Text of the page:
iStock_000021014831MediumJapanese consumers are also responding to the new economic policy. In October, household spending, adjusted for inflation, was up 0.9 percent from a year earlier. There was a sizable increase in spending on homes, home-related products, and automobiles. It is likely that some of this increased spending was in anticipation of the sales tax increase that will take place in April. As such, it is not necessarily indicative of an underlying improvement in consumer spending. In fact, there is reason to worry. After adjusting for inflation, household incomes continue to decline. The average real income of wage earning households fell 1.3 percent from a year ago. This reflects the fact that, despite rising prices, businesses are not responding with wage increases. If this trend persists, there could be negative implications for household spending. Moreover, a lack of wage inflation means that the positive inflation Japan is now experiencing could be ephemeral. Inflation cannot rely on a declining yen to be sustained. There needs to be wage pressure as well. The government has pressured businesses to increase wages and has promised to enact legislation that will offer incentives for wage increases. It remains to be seen whether such efforts will bear fruit.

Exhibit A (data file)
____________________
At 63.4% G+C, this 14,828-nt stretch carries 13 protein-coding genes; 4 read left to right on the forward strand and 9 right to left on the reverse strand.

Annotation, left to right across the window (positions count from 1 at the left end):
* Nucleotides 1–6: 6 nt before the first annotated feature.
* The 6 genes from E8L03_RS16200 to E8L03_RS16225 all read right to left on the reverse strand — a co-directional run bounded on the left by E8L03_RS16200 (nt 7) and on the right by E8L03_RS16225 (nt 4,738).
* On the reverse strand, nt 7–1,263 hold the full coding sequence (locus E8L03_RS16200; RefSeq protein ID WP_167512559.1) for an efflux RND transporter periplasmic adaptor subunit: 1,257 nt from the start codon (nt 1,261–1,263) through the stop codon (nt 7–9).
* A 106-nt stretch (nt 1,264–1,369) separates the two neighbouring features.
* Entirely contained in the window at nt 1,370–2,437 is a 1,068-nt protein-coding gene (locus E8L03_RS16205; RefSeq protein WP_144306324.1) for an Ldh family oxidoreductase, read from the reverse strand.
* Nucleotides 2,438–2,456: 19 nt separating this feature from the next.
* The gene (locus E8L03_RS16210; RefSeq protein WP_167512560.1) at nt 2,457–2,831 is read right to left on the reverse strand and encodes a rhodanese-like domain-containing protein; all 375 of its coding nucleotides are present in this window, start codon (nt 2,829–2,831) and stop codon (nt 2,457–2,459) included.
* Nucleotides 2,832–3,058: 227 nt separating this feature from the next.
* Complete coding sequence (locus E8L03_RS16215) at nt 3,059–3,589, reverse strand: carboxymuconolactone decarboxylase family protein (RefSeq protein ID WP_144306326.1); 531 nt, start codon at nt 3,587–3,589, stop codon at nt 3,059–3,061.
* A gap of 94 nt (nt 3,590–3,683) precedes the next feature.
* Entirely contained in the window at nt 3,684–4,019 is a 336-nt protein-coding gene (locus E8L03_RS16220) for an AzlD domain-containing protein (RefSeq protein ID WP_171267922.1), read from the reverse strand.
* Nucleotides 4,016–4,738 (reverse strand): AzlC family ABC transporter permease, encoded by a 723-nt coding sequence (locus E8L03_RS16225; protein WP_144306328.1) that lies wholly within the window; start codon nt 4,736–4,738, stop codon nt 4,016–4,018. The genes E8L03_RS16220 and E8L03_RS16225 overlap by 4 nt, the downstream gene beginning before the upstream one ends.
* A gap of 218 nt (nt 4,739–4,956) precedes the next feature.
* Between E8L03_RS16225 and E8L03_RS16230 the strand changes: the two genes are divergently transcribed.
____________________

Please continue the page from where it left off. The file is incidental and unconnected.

One positive impact of the declining yen has been an improvement in export performance. Japanese exports grew in October at their fastest pace in three years. Exports were up 18.6 percent from a year earlier, far faster than the 11.5 percent increase in September. As exports are generally priced in dollars, the increase in the yen value of exports was largely due to the impact of a weaker yen. However, even the volume of exports was up 4.4 percent from a year earlier, suggesting that the declining yen is starting to have an impact on overseas demand. It means that exporters are offering foreigners lower prices in order to move goods. It also means that Abenomics is having the desired effect on trade. The volume of exports to the United States increased 5.3 percent while the volume to Europe increased 8.0 percent. Volume to Asia, however, increased only 2.0 percent. Interestingly, despite the rapid rise in exports, imports grew even faster as Japan continued to import more fuel to offset the shutdown of nuclear power plants. As such, the trade deficit expanded in October to a record level. The main reason to worry about a trade deficit is that Japan’s government runs a large deficit and has a large stock of debt. Until now, this has mainly been funded domestically by tapping into Japan’s vast pool of savings. Yet a trade deficit will ultimately lead to net external borrowing. In other words, Japan will have to borrow from foreigners to meet its obligations. If Japan must rely on borrowing from abroad, this could lead to an increase in the cost of borrowing, thereby exacerbating the deficit.